Microsoft offered Sony to keep CoD on the PlayStation for another 3 years

Sony has issued a statement regarding the "generous" offer from Microsoft. After they bought Call of Duty publisher Activision Blizzard, the American company offered Sony to extend the agreement to keep Call of Duty on PlayStation platforms for 3 additional years after the current contract expires.

This was told by the director of PlayStation Jim Ryan. He believes that Microsoft's Phil Spencer's proposal was "inadequate in many ways" and also that the agreement did not take into account the impact on PlayStation gamers.

Earlier, Xbox presented Sony with an agreement that guarantees the appearance of Call of Duty on the PlayStation without cutting any content for at least a few years. It should, according to their idea, come into force after the completion of the current contract. Phil Spencer believes that the terms they provided for Sony "go far beyond the typical agreements in the world of the gaming industry."

The deal between Microsoft and Activision Blizzard was almost $69,000,000,000. While the deal is currently under review by competition regulators, the UK Competition and Markets Authority believes that Microsoft may be holding or degrading Activision Blizzard content on non-Xbox consoles.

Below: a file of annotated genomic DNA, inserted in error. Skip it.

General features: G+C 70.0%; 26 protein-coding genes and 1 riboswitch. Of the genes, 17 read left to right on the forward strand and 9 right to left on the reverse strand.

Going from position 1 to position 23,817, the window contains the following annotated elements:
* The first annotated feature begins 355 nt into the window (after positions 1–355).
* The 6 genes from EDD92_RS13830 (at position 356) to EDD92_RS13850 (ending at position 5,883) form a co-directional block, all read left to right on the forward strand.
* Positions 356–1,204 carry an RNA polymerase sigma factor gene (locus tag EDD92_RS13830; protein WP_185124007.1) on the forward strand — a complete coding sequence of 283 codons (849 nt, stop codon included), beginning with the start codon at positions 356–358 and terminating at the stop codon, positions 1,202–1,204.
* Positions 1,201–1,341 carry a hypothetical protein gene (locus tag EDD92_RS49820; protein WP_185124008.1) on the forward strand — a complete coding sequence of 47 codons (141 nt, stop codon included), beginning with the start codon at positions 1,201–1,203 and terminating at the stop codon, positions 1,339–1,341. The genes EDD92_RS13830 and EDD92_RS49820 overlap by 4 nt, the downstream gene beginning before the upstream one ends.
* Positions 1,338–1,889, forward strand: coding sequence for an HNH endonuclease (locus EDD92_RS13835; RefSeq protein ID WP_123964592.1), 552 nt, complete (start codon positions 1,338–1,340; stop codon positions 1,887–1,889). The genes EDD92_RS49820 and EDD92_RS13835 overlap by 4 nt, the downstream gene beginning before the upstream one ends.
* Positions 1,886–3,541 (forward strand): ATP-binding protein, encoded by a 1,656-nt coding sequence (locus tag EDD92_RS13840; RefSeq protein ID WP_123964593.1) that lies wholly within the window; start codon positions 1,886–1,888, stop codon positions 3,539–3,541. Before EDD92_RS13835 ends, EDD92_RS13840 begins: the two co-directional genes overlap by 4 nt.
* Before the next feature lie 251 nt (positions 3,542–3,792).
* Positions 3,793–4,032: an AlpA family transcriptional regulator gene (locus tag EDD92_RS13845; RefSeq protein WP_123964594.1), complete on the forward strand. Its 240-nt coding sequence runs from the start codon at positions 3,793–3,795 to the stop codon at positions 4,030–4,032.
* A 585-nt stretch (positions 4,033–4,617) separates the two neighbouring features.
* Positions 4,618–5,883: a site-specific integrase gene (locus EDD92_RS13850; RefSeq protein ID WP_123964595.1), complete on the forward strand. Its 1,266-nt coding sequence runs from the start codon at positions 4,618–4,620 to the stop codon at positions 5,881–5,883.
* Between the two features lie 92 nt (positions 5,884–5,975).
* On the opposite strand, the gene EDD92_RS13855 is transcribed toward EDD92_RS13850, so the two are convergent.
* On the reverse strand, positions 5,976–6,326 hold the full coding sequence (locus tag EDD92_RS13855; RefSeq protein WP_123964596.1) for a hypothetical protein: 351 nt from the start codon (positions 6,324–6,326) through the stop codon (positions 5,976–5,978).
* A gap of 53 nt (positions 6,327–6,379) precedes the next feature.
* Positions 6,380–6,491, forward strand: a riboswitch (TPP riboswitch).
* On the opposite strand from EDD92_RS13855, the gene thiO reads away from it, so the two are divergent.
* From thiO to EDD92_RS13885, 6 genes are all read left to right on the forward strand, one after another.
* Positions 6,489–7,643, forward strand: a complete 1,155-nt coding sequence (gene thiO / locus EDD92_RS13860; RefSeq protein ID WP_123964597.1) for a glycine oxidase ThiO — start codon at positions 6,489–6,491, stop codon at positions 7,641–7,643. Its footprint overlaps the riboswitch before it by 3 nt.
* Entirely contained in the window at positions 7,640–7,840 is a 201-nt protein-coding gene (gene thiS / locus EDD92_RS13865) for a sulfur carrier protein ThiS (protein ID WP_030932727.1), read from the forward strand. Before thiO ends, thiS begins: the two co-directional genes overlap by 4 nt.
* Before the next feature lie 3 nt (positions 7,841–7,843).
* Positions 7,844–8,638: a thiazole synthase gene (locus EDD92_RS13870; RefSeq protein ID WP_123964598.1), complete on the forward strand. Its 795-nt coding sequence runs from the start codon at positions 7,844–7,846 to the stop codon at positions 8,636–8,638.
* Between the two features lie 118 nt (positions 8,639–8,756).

The current deal between Sony and Activision Blizzard includes three more titles from the Call of Duty series on PlayStation, including CoD Modern Warfare 2, which will be released later this year.

Jim Ryan had the following to say about the proposal from Microsoft:

I didn't mean to comment on what I understood to be a private business discussion, but I feel the need to clarify because Phil Spencer brought this up to a public forum.

Microsoft has proposed that Call of Duty only remain on the PlayStation for three years after the current agreement between Activision and Sony expires. After almost 20 years of Call of Duty on PlayStation, their offering was inadequate on many levels and didn't consider the impact on our gamers. We want to ensure that PlayStation gamers continue to have a high-quality Call of Duty experience, and Microsoft's proposal undermines that principle.

After Microsoft bought out Acitivision Blizzard, discussions immediately arose in the gamer community about how this would affect the gaming industry and how much Sony would suffer from this.

Part of the community believed in the words of Phil Spencer, who said that after the buyout of the publisher, everything will remain as it is, while the other part of the audience was skeptical about these words. Indeed, why would a huge corporation buy a publisher for $69,000,000,000 and leave it as it was?